Field Experience: Experiential Learning as Complementary to the Conceptual Learning for International Students in a Graduate Teacher Education Program

Oluwatoyin Adenike Akinde, Diane Harr, Phyllis Burger


This study examined the value of field experience as a component of study for international students in a Graduate Teacher Education program at a Midwestern liberal arts university. The purpose of the field experience was to provide a contextual basis for student learning. The espoused research method included a quantitative component via survey and qualitative data, through a focus group interview and participants’ field notes. As a result, there is evidence to suggest that the field experience program, as a component of the graduate education program for international students was valuable. Participants described it as being relevant and real. As evident from the field notes, participants reflected on the opportunity for cross-cultural application of their learning, while emphasizing that the learning was palpable and reinforced their conceptual learning. Through the field experience program, participants reported that they gained in-depth insight on leadership and classroom instruction; therefore, they were able to improve their craft as educational leaders. Moreover, evidence from this study also suggests that participants were prepared to approach meaningful educational reform upon returning to their homeland, in Saudi Arabia.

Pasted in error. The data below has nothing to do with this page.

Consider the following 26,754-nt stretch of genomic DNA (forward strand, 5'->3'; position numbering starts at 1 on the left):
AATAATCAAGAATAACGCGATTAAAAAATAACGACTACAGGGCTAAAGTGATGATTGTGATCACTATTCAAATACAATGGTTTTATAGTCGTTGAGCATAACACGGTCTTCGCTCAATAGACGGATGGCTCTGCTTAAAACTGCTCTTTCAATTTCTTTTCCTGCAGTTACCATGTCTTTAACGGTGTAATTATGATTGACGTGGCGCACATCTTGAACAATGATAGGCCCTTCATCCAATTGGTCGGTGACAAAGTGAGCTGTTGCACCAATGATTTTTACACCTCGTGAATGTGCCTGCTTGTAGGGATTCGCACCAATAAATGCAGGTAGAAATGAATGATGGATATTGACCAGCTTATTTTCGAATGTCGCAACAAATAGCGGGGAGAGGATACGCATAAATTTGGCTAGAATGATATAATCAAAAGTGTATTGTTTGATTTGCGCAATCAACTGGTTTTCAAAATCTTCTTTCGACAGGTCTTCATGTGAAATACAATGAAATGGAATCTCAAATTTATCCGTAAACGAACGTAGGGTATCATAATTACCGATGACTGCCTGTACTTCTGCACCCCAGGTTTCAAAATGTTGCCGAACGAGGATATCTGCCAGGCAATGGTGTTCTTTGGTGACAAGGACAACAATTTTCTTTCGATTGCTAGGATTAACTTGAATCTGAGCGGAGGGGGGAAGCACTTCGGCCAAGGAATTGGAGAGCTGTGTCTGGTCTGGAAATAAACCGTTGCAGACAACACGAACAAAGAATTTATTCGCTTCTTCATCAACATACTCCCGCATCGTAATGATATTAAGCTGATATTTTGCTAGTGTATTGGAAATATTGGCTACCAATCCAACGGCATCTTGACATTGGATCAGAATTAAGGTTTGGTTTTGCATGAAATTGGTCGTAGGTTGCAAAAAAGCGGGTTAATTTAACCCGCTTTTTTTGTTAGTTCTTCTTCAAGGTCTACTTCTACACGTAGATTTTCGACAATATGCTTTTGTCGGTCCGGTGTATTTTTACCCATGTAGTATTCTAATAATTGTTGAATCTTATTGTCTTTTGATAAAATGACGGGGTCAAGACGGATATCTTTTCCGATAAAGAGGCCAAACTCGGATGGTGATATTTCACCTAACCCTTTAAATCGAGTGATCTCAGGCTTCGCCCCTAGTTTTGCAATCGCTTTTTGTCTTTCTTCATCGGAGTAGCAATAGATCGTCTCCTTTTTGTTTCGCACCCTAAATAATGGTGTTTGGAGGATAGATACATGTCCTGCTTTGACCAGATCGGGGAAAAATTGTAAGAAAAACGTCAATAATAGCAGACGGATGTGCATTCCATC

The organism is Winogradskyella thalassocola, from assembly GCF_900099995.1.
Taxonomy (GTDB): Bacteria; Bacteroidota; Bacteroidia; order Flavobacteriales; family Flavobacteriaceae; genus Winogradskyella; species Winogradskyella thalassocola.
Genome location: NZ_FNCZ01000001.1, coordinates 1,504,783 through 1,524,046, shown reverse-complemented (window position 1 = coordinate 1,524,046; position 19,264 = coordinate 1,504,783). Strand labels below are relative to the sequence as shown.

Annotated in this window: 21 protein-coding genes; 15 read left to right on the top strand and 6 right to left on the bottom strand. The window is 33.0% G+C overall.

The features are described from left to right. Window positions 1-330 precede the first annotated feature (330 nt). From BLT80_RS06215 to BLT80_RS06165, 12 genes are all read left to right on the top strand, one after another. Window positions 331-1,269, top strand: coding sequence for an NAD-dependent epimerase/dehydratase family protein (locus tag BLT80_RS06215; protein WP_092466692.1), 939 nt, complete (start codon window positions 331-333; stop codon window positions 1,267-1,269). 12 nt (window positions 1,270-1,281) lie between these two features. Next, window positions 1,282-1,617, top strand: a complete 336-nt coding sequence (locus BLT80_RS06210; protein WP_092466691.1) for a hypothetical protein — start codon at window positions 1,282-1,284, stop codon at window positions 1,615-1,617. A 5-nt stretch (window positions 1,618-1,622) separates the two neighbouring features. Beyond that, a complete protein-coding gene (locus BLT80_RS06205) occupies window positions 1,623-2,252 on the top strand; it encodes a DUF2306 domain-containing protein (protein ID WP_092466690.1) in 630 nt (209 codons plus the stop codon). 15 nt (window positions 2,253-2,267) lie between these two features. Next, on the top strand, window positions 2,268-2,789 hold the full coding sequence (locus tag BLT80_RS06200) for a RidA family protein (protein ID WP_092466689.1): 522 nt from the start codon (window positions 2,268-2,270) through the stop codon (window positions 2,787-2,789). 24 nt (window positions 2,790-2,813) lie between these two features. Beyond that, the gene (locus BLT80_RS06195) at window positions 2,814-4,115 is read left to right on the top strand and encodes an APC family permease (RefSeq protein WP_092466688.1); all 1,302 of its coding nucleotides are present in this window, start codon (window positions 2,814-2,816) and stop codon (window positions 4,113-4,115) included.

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International Journal of Higher Education
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